Wednesday, November 25, 2009 (Page 31)
THE Commercial Court hearing the litigation involving the sale of Ghana Telecom (GT) (now Vodafone) has referred three issues on the constitutionality or otherwise of the sale of Ghana Telecom to the Supreme Court for determination.
The issues set out by the trial judge, Mr Justice Henry Kwofie, include whether or not aspects of the Sale and Purchase Agreement (SPA) dated July 3, 2008 and executed among the government of Ghana, Vodafone International and Ghana Telecom contravenes the 1992 Constitution and, therefore, renders the agreement void.
Also referred was the issue on whether or not any procedural, substantive errors and defects in the SPA were or can be cured through parliamentary ratification.
The third issue referred for determination by the Supreme Court was whether or not an agreement executed by government and ratified by Parliament could be challenged at the High Court.
The presiding judge, who is currently on leave, will set out other issues for trial in the substantive case when he resumes.
On October 23, 2009, Mr Justice Kwofie decided to refer aspects of the suit which bordered on the constitutionality or otherwise of the sale to the Supreme Court for interpretation, with the explanation that it was the sole preserve of the Supreme Court to interpret issues bordering on the Constitution.
He, accordingly, ordered the Attorney-General and GT to furnish the court with a copy of the SPA on GT.
The plaintiffs in the matter, Professor Agyeman Badu Akosa and five others, sued the Attorney-General and Minister of Justice, Ghana Telecommunications Company Limited and the Registrar General over the sale of GT to Vodafone.
The other plaintiffs, who are all members of the Convention People’s Party (CPP), are Mr Michael Kosi Dedey, Dr Nii Moi Thompson, Naa Kordai Assimeh, Ms Rhodaline Imoru Ayarna and Mr Kwame Jantuah and they are calling for a declaration that the sale of GT is inimical to the public interest.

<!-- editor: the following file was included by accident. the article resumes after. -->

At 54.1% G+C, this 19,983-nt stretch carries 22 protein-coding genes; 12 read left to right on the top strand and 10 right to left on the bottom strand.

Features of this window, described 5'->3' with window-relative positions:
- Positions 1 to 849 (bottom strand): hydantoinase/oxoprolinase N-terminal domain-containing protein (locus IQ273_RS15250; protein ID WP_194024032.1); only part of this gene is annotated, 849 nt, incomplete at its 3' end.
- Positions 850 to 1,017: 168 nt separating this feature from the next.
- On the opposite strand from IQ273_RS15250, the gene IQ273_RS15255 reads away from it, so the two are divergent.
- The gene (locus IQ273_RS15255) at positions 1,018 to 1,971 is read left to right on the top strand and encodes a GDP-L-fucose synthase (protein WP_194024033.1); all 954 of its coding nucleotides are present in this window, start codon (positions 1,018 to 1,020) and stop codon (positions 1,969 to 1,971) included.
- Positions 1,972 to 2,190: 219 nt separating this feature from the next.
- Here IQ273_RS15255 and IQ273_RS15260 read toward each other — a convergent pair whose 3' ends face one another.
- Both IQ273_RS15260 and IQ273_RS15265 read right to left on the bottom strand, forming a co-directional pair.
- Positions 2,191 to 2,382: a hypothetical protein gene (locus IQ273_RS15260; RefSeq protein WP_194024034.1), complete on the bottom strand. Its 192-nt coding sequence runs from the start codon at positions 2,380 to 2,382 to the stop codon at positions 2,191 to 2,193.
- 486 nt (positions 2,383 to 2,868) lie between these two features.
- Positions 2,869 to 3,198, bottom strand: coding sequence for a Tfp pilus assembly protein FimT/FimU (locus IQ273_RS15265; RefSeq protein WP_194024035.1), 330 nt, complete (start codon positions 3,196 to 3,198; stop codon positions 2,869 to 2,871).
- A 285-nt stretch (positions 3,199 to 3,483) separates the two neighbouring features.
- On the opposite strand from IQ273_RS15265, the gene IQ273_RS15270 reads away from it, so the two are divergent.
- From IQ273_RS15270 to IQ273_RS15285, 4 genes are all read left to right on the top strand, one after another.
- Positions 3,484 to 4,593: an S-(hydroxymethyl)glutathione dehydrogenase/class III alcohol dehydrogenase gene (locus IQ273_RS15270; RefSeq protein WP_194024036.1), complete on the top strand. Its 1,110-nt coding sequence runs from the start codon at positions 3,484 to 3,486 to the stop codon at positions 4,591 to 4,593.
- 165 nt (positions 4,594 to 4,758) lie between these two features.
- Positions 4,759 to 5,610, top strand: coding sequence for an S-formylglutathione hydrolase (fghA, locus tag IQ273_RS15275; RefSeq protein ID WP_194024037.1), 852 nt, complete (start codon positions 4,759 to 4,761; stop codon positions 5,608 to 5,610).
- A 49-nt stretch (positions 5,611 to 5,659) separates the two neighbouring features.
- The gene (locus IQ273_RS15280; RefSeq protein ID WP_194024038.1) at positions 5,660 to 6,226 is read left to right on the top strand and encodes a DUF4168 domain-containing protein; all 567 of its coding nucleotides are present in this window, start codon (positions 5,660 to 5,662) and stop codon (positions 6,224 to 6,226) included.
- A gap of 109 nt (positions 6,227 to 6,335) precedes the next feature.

They are, therefore, seeking reliefs from the court, including a declaration that the agreement entered into by the government was not in accordance with due process of law and is, therefore, a nullity.
They are also seeking an order declaring that the forcible grouping of autonomous state institutions established by law — Voltacom, Fibreco, VRA Fibre Network and VRA Fibre Assets — with GT to form the purported Enlarged GT Group was unlawful and, therefore, void and of no legal effect.
The plaintiffs are further praying for an order of perpetual injunction to restrain the government from disposing of its 70 per cent share of GT to Vodafone or any other foreign company without first exploring avenues for funding and better management in Ghana, among others.
They contend that the SPA entered into among the Government of Ghana, GT and Vodafone for the sale of 70 per cent of GT for $900 million was against the public interest and constituted an abuse of the discretionary powers of the government.
The plaintiffs said they were opposed to the unlawful establishment of the said Enlarged GT Group, as it undermined the sovereignty of the country and endangered the national security of Ghana.
According to them, the decision of the government to transfer the assets, properties, shares, equipment, among others, to Vodafone was obnoxious, unlawful and inimical to the public interest, particularly when no consideration was required to be paid by Vodafone for the stated assets, among others.